George Herbert

(3 April 1593 – 1 March 1633 / Montgomery, Wales)

The Pulley - Poem by George Herbert

When God at first made man,
Having a glass of blesings standing by;
Let us (said he) pour on him all we can:
Let the world's riches, which dispersed lie,
Contract into a span.

So strength first made a way;
The beauty flow'd, then wisdom, honour, pleasure:
When almost all was out, God made a stay,
Perceiving that alone of all his treasure
Rest in the bottom lay.

For if I should (said he)
Bestow this jewel also on my creature,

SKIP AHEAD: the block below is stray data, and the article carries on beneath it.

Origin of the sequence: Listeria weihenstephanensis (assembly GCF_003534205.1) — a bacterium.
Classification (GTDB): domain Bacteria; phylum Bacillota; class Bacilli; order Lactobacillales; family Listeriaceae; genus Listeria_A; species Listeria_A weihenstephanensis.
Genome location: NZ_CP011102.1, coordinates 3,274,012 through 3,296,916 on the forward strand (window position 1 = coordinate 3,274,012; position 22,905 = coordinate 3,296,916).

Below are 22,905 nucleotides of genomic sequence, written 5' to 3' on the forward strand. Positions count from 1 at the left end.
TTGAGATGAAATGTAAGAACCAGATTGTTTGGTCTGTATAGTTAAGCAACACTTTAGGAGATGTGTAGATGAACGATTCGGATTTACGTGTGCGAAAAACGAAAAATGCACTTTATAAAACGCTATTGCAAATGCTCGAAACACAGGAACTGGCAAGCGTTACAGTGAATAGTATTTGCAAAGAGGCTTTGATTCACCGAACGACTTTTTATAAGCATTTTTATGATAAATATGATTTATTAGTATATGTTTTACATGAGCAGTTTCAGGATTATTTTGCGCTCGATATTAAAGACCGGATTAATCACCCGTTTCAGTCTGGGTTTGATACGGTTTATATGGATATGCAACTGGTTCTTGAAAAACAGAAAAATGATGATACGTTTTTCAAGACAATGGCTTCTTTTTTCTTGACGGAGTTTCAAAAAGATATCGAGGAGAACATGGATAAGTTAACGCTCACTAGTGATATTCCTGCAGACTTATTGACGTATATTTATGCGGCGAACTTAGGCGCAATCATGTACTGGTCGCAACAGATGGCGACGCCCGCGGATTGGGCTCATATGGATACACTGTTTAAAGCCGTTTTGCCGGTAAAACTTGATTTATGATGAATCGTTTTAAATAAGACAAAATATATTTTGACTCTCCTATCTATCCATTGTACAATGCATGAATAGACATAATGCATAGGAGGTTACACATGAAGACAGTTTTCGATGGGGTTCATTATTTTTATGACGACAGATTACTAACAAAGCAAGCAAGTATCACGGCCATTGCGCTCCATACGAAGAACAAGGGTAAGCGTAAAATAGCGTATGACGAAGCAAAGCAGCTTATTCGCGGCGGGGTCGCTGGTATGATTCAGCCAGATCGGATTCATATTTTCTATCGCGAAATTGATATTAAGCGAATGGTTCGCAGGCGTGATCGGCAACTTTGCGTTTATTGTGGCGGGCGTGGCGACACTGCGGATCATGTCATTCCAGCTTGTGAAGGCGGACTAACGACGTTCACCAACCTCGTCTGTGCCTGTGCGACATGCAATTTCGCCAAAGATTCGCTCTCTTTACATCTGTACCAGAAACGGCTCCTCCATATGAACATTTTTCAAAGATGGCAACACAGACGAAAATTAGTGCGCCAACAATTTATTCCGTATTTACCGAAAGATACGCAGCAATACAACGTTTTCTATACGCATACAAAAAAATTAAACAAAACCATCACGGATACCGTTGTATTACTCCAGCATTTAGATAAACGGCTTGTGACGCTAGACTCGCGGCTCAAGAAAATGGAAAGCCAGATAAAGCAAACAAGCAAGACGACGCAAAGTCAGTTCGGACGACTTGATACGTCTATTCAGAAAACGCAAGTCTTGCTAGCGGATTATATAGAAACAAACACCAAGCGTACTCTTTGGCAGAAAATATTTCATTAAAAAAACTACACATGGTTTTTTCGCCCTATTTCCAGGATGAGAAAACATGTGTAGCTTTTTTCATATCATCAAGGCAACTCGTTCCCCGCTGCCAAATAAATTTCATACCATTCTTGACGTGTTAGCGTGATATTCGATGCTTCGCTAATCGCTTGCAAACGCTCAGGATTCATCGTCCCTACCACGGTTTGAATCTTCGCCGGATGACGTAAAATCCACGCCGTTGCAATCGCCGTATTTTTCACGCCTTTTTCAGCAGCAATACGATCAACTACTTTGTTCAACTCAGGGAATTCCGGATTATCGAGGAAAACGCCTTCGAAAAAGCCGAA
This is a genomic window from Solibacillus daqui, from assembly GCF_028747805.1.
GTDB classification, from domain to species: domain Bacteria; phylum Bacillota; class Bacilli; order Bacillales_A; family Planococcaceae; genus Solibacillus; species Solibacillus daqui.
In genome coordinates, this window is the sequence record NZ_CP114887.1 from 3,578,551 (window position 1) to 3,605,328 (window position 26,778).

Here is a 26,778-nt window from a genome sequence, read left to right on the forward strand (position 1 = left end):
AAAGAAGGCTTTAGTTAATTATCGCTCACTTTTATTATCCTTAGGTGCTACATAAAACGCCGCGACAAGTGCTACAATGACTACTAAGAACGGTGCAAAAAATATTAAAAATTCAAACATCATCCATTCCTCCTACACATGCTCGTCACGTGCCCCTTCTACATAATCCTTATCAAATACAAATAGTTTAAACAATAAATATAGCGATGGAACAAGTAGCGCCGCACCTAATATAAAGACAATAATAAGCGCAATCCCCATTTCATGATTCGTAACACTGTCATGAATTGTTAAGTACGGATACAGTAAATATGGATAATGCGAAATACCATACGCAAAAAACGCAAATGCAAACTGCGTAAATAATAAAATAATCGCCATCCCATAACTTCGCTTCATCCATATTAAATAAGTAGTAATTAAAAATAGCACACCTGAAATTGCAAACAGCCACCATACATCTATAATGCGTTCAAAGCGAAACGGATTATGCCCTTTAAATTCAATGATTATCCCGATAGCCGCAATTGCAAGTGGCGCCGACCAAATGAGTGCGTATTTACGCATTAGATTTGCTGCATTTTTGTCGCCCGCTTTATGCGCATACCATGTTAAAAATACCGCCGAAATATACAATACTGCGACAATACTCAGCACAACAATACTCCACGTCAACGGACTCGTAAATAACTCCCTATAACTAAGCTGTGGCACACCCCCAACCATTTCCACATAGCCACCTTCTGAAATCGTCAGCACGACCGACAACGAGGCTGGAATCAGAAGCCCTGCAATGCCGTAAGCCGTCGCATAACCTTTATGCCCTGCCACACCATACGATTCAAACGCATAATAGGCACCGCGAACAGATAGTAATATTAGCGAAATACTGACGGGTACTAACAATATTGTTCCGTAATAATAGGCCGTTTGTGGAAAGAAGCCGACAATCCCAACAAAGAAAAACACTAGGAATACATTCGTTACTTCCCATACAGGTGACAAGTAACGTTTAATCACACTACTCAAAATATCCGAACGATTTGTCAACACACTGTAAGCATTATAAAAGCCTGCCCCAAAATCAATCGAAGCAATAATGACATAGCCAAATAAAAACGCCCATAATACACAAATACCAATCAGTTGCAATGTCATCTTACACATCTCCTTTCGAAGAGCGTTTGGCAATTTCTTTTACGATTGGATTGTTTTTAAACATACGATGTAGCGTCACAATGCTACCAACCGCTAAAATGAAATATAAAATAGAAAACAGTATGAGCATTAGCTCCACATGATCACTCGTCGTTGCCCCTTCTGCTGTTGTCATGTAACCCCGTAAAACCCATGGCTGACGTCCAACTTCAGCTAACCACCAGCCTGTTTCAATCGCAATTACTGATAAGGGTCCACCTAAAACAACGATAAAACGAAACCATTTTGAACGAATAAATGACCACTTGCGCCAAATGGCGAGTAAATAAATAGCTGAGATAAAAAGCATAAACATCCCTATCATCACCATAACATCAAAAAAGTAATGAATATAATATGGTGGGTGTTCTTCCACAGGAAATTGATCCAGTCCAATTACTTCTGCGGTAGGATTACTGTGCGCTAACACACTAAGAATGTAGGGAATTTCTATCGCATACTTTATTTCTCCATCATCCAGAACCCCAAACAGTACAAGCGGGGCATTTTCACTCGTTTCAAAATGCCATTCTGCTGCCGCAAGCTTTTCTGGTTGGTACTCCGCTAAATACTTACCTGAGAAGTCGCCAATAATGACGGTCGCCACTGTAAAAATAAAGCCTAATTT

He would adore my gifts instead of me,
And rest in Nature, not the God of Nature:
So both should losers be.

Yet let him keep the rest,
But keep them with repining restlessness:
Let him be rich and weary, that at least,
If goodness lead him not, yet weariness
May toss him to my breast.


Comments about The Pulley by George Herbert

  • Rookie Dann Thomas (11/19/2009 7:02:00 AM)

    one of the greatest poems (Report) Reply

    9 person liked.
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Read poems about / on: nature, strength, beauty, god, alone, world



Poem Submitted: Friday, January 3, 2003



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